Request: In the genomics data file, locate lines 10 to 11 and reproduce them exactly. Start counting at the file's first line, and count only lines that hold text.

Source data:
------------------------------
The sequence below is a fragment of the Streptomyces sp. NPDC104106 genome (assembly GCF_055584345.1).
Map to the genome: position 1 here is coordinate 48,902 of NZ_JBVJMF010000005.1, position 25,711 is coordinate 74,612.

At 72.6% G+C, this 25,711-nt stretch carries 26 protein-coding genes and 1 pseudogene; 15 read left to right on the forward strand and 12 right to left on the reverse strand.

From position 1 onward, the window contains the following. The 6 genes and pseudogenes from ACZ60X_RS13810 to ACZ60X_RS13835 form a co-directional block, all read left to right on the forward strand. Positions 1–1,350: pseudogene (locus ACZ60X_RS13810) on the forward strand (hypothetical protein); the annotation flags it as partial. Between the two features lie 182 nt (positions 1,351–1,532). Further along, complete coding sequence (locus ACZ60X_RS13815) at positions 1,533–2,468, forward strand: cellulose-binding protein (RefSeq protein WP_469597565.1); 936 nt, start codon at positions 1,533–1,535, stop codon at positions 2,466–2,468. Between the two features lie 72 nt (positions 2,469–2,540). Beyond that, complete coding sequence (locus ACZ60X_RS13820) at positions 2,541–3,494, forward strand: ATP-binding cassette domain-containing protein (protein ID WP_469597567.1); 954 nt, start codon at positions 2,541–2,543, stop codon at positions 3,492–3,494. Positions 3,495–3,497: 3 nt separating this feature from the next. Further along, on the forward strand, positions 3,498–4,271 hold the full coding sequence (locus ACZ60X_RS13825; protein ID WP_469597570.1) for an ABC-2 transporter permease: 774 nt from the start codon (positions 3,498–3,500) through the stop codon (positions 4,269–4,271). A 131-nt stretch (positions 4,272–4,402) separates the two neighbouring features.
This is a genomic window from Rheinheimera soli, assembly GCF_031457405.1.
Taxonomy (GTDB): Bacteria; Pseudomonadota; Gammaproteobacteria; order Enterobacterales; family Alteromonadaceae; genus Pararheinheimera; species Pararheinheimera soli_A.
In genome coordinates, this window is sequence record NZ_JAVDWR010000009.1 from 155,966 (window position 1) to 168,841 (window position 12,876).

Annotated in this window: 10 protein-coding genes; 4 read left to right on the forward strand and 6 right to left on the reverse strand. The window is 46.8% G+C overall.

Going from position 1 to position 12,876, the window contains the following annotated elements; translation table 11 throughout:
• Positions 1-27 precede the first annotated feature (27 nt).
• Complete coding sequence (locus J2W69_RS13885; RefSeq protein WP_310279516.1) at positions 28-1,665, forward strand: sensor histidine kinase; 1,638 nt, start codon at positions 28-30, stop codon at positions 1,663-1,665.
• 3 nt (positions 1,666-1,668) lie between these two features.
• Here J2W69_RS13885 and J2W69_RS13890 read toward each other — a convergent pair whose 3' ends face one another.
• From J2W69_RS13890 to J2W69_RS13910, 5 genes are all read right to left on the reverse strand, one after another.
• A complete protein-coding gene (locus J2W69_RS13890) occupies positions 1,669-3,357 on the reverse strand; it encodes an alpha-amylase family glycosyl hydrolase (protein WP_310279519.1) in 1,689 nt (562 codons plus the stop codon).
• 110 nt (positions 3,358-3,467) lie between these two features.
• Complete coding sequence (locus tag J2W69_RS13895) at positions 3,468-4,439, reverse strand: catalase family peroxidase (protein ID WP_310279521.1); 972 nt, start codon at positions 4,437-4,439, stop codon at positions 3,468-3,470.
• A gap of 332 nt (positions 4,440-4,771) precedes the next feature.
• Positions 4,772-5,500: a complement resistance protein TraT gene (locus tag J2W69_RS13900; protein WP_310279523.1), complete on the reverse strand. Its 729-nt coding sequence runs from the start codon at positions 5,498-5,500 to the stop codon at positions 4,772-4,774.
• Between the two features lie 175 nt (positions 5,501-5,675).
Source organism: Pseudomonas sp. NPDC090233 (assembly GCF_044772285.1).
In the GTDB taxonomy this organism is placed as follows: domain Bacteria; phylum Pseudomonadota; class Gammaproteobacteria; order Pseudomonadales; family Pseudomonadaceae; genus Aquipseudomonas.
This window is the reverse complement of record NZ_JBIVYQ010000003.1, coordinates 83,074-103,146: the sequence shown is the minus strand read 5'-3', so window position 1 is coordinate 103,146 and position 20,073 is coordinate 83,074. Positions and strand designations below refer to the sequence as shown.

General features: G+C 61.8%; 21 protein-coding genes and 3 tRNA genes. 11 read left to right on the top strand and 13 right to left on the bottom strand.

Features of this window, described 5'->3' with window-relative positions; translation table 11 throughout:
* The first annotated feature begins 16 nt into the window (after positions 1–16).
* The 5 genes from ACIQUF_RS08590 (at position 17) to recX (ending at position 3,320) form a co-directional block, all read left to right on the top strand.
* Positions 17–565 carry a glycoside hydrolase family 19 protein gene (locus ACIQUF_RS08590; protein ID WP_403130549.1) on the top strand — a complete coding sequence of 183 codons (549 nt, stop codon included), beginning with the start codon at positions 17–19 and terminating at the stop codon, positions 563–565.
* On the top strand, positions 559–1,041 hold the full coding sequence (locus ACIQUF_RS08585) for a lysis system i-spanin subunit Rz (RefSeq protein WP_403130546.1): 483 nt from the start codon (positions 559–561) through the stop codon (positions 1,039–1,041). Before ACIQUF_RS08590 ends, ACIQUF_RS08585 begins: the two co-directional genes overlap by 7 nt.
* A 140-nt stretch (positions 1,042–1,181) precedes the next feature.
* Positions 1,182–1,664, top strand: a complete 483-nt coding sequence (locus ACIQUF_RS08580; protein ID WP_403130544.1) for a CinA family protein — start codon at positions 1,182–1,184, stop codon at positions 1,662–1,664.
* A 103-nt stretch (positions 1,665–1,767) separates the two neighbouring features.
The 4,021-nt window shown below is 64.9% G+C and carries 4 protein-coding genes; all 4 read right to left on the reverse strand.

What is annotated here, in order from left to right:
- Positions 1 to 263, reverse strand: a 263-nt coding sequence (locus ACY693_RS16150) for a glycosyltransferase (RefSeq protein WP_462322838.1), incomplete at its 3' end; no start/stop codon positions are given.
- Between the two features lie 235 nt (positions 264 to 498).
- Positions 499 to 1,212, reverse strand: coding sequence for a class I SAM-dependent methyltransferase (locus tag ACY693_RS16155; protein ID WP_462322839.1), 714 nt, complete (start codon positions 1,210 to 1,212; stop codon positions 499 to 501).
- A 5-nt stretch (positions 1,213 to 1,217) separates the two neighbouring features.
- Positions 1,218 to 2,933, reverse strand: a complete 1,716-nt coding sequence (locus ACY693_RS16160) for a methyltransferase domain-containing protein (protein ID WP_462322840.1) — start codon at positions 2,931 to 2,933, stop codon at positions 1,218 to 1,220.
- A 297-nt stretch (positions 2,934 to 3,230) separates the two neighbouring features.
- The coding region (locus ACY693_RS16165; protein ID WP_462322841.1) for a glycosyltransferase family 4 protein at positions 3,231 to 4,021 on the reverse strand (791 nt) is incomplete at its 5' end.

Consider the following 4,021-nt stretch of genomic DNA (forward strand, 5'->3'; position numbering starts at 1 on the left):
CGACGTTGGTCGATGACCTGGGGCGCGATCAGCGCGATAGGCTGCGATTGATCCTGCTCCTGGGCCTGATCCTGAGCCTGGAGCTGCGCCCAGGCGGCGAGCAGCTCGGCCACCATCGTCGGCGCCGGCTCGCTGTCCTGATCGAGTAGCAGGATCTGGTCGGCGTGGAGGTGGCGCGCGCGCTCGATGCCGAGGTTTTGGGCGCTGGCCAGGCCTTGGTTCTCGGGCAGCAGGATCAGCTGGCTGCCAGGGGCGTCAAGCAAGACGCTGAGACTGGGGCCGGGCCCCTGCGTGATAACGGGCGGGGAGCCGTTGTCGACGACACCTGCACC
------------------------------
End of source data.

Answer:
• Positions 1-27 precede the first annotated feature (27 nt).
• Complete coding sequence (locus J2W69_RS13885; RefSeq protein WP_310279516.1) at positions 28-1,665, forward strand: sensor histidine kinase; 1,638 nt, start codon at positions 28-30, stop codon at positions 1,663-1,665.